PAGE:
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State and local pensions plans are on a path to failure.

Saturday, January 2, 2010; A12

THE RECENT history of pension plans for state and local government employees can be summarized as "promise now, pay later." Eager to attract good workers -- or to placate unionized ones -- elected officials often contracted for generous retirement benefits, including health benefits, without increasing taxes to pay for them. The next governor, mayor or city council could worry about that. Meanwhile, governments used rosy investment earnings projections, typically 8 percent a year, to make their promises appear more affordable than they really were.

Never truly a sustainable strategy, given the aging of the population, this approach took on artificial plausibility during the stock market boom of the 1990s. But the current financial crisis has thoroughly exposed the folly of it. The stock market's plunge since the Dow Jones industrial average hit an all-time high of 14,164 on Oct. 9, 2007, has cost state pension funds hundreds of billions of dollars. The hardest-hit states are those, such as California, Illinois and New Jersey, that made the most lavish underfunded promises. Still even relatively responsible states such as Virginia and Maryland have been hit hard. The market's comeback this year has ameliorated the situation to some extent. Many pension funds are tempted to gamble for higher returns to make up for their losses. Even if pension funds do manage to achieve that magical 8 percent average rate of return over the next 15 years, they will only have an average of 45 percent of the money they need to pay benefits, according to an analysis by state pension expert Kim Nicholl of PricewaterhouseCoopers. The picture for health benefits, which states are generally paying out of current revenue, is even worse.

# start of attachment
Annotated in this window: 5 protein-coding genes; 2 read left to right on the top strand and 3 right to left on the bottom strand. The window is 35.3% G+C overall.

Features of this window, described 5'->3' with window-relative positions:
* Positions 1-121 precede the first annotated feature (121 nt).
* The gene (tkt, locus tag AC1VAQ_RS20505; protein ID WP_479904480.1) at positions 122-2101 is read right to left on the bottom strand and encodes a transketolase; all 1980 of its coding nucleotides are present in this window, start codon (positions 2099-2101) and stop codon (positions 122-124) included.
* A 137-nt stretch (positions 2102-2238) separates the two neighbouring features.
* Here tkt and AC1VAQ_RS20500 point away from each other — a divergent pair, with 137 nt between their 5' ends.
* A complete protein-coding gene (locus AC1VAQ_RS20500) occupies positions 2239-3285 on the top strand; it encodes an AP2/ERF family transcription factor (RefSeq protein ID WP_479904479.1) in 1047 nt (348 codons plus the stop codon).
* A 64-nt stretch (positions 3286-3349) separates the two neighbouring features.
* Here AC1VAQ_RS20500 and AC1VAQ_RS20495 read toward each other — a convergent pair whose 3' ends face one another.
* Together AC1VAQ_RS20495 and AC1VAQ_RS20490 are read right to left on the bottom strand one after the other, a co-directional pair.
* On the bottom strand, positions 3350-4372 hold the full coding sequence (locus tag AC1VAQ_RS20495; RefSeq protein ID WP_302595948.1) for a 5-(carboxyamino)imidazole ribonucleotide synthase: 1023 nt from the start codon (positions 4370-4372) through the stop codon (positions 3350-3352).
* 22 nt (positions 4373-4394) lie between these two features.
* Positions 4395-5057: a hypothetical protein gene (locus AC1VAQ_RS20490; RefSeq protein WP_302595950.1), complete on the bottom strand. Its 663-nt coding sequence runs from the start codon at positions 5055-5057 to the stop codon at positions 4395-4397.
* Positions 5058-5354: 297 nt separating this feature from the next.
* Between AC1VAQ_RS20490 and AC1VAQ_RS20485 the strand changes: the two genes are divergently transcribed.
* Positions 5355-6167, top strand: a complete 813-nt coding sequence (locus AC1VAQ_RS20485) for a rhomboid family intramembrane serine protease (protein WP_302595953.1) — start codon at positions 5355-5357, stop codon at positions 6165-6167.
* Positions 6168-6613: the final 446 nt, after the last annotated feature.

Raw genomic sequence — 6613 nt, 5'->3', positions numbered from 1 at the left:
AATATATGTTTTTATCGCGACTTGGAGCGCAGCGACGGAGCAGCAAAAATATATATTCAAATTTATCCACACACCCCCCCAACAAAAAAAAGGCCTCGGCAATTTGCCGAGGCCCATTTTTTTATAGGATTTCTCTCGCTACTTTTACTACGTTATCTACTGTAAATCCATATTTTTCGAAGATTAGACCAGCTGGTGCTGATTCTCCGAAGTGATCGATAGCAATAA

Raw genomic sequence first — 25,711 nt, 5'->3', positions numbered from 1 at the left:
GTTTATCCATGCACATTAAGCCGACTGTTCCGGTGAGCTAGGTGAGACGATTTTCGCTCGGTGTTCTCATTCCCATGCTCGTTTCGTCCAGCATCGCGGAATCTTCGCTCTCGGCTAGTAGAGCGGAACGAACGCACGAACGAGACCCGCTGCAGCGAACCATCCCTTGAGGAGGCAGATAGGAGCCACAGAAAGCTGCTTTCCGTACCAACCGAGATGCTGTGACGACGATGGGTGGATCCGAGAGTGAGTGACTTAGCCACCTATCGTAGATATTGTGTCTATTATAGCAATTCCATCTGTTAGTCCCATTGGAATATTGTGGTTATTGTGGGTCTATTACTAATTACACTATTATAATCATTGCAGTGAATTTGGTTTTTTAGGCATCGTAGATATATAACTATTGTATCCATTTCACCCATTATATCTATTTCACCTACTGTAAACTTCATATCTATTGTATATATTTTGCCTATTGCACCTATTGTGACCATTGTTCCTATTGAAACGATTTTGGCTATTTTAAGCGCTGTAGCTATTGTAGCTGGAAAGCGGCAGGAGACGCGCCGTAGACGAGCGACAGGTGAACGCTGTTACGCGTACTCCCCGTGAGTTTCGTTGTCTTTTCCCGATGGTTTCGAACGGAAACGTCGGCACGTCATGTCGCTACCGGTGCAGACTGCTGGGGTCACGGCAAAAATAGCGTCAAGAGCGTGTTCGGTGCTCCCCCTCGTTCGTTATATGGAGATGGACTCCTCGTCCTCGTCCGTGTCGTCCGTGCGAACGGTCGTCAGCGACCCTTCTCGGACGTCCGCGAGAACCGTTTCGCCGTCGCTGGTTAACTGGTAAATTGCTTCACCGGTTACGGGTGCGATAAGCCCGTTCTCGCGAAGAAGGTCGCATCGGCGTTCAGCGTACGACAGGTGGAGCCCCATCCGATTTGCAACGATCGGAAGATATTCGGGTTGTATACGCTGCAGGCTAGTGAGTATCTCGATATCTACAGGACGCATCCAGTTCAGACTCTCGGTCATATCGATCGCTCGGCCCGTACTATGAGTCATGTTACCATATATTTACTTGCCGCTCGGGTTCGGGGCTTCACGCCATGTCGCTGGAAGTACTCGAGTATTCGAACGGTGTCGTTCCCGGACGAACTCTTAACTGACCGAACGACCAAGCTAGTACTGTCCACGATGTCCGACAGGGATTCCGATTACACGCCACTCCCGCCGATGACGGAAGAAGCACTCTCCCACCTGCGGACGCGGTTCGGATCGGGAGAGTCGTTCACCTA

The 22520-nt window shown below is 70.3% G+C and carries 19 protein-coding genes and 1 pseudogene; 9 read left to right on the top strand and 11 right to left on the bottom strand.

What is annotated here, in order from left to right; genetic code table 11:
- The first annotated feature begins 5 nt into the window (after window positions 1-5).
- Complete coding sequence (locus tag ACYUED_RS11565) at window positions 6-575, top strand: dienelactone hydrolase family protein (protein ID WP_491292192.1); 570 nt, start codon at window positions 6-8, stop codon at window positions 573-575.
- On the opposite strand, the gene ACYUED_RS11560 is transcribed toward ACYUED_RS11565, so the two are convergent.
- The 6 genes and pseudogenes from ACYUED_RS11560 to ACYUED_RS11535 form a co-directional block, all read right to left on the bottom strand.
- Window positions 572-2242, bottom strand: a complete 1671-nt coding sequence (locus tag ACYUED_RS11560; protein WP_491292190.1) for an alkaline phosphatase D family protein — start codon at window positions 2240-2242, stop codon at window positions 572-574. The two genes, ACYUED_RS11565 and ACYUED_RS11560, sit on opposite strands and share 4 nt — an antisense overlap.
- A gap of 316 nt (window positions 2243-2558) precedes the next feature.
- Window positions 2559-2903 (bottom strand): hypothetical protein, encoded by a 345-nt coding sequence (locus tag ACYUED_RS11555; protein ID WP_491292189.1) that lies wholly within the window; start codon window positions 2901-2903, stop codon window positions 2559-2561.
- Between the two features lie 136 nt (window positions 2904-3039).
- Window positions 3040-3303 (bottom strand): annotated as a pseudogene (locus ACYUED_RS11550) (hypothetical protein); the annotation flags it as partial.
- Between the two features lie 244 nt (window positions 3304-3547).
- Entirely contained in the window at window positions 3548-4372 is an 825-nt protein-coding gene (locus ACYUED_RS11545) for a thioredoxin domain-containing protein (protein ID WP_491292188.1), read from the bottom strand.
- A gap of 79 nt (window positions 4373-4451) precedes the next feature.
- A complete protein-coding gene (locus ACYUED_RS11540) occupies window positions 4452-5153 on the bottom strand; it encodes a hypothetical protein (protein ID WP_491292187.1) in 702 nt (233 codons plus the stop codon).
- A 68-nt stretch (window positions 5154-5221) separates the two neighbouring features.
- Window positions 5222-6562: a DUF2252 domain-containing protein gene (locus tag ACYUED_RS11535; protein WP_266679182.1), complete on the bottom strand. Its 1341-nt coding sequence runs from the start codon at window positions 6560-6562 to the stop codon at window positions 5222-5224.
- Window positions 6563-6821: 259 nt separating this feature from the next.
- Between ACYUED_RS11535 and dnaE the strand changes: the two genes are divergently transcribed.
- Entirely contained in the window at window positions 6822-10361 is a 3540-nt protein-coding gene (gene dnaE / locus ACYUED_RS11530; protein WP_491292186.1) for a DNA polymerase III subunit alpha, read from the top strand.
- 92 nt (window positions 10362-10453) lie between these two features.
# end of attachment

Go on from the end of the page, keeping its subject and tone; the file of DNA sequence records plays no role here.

States must not count on the markets to rescue them from this predicament. There are some savings to be achieved through efficiency measures, such as irrevocable trusts that protect pension funds from periodic raids by the rest of government. But the path to solvency, if there is one, runs through the hard business of restructuring -- i.e., trimming -- benefits. This will take political courage, especially in states where public-sector unions are most powerful. Yet the truth is that state and local public employees often enjoy far more generous pensions and medical benefits than the taxpayers who fund them. Nine out of 10 public-sector employees have a defined-benefit plan, with a median pension in 2005 of $17,640 per year. By contrast, only 20 percent of private-sector employees enjoyed defined benefits, and the median level was $7,692. This is a ticking financial time bomb, and the time to disarm it is now.

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